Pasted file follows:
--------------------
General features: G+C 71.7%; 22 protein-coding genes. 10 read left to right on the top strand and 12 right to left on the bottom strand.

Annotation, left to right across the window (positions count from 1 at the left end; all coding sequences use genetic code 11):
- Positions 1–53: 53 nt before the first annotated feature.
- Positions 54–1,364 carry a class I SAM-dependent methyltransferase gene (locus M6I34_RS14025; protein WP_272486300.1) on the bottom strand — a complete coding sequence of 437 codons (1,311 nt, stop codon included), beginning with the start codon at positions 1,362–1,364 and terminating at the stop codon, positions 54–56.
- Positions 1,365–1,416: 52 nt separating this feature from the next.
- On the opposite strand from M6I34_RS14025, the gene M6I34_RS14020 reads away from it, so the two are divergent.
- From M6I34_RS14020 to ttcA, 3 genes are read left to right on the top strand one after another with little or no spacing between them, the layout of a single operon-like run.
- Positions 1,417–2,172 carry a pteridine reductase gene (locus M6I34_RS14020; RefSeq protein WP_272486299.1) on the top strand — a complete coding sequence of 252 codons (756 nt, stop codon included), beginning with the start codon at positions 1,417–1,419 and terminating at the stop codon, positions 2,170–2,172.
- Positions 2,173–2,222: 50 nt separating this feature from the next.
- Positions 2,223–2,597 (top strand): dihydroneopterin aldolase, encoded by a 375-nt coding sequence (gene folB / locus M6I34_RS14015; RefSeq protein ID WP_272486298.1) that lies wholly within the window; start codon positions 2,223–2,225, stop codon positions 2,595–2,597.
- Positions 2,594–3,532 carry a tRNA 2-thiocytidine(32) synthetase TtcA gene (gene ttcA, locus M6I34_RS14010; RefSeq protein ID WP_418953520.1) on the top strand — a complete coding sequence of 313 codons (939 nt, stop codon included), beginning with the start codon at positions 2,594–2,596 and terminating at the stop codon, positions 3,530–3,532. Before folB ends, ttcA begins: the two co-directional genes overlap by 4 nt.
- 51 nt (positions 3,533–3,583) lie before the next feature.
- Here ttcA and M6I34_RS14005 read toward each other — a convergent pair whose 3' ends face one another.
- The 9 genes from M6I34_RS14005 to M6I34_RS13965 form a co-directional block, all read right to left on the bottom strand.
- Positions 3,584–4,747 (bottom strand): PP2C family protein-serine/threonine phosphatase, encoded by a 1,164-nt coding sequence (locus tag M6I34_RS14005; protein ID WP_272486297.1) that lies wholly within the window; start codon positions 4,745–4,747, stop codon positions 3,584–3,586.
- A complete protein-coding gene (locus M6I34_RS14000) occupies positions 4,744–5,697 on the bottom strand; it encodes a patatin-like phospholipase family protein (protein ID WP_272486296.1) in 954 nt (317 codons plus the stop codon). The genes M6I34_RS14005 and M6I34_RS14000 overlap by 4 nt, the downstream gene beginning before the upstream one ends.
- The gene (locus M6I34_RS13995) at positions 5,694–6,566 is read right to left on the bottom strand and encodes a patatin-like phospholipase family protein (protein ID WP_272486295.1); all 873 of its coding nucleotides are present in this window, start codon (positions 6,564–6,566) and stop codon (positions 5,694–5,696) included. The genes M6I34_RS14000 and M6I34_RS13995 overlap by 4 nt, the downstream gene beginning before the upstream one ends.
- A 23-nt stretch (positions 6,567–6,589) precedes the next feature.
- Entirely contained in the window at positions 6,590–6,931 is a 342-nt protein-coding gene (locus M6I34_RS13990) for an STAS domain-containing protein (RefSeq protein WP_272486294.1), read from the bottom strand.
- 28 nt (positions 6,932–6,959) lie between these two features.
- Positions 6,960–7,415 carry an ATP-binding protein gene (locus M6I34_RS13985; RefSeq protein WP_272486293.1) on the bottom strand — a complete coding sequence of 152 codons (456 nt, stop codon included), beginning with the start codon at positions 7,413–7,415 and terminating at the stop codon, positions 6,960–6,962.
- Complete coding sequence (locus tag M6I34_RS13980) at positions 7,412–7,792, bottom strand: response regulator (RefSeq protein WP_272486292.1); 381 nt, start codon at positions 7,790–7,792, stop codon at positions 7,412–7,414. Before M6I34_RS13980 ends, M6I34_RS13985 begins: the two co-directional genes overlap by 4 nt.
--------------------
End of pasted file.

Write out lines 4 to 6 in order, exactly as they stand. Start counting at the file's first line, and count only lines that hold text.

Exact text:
- Positions 54–1,364 carry a class I SAM-dependent methyltransferase gene (locus M6I34_RS14025; protein WP_272486300.1) on the bottom strand — a complete coding sequence of 437 codons (1,311 nt, stop codon included), beginning with the start codon at positions 1,362–1,364 and terminating at the stop codon, positions 54–56.
- Positions 1,365–1,416: 52 nt separating this feature from the next.
- On the opposite strand from M6I34_RS14025, the gene M6I34_RS14020 reads away from it, so the two are divergent.